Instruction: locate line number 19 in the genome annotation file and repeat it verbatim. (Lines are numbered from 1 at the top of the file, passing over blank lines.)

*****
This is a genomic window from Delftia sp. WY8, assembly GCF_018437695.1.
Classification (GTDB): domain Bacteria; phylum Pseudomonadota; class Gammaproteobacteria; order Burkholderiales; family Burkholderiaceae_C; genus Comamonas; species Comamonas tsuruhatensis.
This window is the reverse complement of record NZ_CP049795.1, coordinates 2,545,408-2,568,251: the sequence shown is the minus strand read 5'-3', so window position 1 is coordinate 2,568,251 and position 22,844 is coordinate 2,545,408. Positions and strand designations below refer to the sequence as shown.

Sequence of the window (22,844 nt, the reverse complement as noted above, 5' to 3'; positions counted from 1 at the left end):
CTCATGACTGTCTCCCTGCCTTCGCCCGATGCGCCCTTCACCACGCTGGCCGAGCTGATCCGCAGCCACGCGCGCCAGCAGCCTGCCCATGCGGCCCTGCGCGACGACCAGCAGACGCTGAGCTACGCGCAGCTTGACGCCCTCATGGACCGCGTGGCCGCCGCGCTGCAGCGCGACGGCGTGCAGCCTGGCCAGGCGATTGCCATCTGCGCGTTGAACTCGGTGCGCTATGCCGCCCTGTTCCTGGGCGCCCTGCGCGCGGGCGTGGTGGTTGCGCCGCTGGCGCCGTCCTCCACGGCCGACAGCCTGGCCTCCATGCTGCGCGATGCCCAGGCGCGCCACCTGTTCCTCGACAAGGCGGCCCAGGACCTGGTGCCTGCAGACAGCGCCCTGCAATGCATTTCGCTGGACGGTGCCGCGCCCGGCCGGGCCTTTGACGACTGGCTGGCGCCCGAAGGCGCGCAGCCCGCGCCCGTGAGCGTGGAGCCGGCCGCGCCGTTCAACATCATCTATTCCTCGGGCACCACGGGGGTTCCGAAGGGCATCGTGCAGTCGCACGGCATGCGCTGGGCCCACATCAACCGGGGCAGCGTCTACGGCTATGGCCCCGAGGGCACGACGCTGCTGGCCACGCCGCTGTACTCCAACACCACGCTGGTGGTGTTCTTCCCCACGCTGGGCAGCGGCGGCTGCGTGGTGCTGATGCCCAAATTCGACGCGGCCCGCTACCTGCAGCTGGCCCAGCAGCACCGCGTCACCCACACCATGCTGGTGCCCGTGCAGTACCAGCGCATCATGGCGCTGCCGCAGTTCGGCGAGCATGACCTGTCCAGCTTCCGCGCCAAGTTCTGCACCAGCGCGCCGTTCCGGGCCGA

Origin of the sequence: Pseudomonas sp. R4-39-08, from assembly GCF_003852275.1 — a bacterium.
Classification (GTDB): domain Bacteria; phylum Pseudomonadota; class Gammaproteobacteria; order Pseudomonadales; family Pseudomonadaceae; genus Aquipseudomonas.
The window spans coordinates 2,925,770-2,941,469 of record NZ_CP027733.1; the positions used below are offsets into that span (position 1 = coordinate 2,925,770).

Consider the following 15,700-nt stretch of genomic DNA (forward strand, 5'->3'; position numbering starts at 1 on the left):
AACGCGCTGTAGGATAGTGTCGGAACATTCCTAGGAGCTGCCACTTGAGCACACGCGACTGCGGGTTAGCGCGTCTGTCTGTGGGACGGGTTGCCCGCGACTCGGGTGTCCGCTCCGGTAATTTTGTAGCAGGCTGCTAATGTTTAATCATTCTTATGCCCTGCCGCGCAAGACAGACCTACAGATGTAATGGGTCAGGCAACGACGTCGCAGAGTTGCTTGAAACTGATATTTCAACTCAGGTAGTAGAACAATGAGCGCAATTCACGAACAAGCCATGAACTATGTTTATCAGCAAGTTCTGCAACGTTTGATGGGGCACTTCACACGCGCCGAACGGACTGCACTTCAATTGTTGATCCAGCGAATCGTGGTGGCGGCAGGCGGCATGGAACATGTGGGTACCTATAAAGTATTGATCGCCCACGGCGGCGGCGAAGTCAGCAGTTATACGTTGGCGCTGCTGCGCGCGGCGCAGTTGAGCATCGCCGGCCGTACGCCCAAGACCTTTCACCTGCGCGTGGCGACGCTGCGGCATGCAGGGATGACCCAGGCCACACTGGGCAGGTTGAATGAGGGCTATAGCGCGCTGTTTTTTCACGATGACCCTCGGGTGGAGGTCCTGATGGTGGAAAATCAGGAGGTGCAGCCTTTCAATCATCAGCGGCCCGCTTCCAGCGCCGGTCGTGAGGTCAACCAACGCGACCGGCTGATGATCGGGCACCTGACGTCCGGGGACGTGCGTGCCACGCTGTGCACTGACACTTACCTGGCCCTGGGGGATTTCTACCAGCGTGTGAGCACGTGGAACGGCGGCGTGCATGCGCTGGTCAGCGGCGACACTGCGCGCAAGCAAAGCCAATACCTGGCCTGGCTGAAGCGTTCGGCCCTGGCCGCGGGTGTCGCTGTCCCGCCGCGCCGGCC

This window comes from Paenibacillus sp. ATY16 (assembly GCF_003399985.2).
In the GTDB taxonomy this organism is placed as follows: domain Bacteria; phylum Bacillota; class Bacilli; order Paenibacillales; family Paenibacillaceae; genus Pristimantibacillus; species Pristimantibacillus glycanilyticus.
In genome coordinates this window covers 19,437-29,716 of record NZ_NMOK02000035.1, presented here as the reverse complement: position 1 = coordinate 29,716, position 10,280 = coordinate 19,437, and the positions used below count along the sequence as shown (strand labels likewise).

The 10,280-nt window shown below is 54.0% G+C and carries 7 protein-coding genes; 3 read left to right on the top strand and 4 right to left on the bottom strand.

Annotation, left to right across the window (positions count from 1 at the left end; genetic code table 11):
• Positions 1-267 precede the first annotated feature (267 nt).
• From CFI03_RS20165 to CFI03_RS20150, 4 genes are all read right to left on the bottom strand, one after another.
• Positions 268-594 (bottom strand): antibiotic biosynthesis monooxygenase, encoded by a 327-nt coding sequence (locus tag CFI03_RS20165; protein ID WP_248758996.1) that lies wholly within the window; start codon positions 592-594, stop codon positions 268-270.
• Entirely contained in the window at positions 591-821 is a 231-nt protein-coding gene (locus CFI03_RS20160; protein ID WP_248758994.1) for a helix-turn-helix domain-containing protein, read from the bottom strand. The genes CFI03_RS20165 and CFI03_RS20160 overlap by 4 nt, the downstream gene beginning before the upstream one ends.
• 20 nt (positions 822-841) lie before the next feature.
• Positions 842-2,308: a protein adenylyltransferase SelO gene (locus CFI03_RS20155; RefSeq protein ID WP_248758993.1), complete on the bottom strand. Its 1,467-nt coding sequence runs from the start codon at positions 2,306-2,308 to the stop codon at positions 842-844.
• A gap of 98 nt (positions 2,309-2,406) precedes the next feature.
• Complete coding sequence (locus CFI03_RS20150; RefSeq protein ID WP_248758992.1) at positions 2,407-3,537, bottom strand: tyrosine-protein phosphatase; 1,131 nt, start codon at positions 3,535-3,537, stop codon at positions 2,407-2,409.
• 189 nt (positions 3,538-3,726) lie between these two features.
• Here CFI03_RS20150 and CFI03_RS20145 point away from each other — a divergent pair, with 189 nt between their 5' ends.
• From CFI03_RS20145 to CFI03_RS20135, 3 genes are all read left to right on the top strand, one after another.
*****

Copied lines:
• Entirely contained in the window at positions 591-821 is a 231-nt protein-coding gene (locus CFI03_RS20160; protein ID WP_248758994.1) for a helix-turn-helix domain-containing protein, read from the bottom strand. The genes CFI03_RS20165 and CFI03_RS20160 overlap by 4 nt, the downstream gene beginning before the upstream one ends.